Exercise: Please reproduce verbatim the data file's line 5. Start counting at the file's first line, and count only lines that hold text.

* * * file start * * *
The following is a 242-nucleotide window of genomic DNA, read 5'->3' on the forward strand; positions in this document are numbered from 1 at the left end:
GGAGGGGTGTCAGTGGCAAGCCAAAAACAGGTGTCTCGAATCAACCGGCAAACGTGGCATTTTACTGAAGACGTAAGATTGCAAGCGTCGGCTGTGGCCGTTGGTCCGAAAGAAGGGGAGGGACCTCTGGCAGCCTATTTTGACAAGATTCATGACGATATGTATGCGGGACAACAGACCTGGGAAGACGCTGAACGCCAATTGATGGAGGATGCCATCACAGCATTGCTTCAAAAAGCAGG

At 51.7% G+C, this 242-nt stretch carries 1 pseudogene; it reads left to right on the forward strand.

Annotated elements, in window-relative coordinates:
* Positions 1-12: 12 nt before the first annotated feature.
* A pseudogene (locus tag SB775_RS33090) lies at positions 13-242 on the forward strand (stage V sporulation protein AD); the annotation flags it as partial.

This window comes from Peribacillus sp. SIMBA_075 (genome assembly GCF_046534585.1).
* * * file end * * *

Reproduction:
* Positions 1-12: 12 nt before the first annotated feature.